So, what is taking the British startup so bloody long?
According to Dodsworth, his 15-man team is pretty strained, from working on updates to the desktop client, the Android app, the iPhone app and new features like User Streams (which delivers tweets in virtual real-time).
Dodsworth, a self-proclaimed perfectionist, also has a few tricks up his sleeve— you can bet that the iPhone version will be more than just a mirror of the new Android app. Right now, the TweetDeck lab is working on several “stealth” ideas and although Dodsworth was generally vague during our off and on camera interviews, he seemed especially excited about the idea of allowing nearby TweetDecks to talk to each other.
He doesn’t want to create a separate TweetDeck social network per se but such a function would certainly transform the social stream service (See video above). As he explains:
“One thought that we’re having is about applications, is about Tweetdecks that are aware of other TweetDecks. Be that any other version of TweetDeck. So if you can say walk into a bar and your phone is in the background communicating with other TweetDecks and seeing who is a close friend on Twitter and Facebook and LinkedIn and whatever, that’s kind of interesting, there could be some sharing of information there. And some of this is dodgy ground as well, it’s like where is the privacy limit to this as well…It’s about these apps doing things without you having to get involved and perhaps say look there’s a friend of a friend in a bar down the road, you seem to follow the same people, do you know that this person is following person X who you’re not following…We don’t have to do our own networks, we don’t have to build a TweetDeck social network in any way, our mission here is to provide the tools and to provide hopefully the UI to consumer social media in a very powerful way.”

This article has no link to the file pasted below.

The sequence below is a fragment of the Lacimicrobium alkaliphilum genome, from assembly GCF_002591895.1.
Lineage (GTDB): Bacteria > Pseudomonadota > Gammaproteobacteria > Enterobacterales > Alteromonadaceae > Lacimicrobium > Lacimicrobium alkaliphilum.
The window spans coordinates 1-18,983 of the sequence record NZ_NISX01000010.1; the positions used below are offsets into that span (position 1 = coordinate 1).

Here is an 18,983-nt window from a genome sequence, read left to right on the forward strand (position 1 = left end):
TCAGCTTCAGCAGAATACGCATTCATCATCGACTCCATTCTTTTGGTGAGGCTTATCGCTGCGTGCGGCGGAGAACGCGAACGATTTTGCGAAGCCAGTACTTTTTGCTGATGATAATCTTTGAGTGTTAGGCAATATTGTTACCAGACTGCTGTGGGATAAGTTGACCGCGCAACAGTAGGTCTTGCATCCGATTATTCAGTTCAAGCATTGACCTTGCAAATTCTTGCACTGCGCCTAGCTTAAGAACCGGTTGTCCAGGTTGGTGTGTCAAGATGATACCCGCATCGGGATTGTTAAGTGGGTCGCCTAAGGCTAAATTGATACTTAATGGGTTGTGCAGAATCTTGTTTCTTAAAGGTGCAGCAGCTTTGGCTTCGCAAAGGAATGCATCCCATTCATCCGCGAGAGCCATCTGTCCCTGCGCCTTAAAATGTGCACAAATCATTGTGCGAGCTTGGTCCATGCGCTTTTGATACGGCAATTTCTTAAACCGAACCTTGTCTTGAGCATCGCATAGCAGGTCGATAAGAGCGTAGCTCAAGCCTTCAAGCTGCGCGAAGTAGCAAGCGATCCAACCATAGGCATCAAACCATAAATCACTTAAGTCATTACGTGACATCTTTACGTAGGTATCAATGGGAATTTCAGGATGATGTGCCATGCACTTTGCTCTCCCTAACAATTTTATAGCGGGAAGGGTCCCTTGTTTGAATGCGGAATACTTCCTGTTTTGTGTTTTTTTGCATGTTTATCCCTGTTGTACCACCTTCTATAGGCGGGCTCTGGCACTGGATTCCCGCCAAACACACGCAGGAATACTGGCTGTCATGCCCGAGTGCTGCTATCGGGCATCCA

As evidenced by his statement, the function is not ready for prime time and it may not be ready for the next version of the iPhone app (or ever). However, it is an interesting concept that sheds light on Dodsworth’s larger strategy for TweetDeck. During our off-camera interview, Dodsworth said it was about “serendipity,” getting TweetDeck in the geo-location game and enhancing a users’ ability to find unexpected connections. As an aggregator of the major social streams, TweetDeck has a lot of data at its disposal to connect these dots.
During our chat, we also got a look at TweetDeck’s numbers. Since the Android’s debut earlier this month (it’s still in a very beta release), there have been 50,000 downloads. That’s far less than the 2.6 million iPhone downloads and the number of iPad downloads (which Dodsworth says is well north of 50,000). However, engagement is very high for the Android. According to Dodsworth, despite fewer downloads, 4x more tweets have been sent from the Android TweetDeck app versus the iPad app.
Those numbers should hopefully rise across the board as TweetDeck enhances the real time nature of its service. This week, the company announced that the User Streams Preview is now available to all users. You can download the free preview here.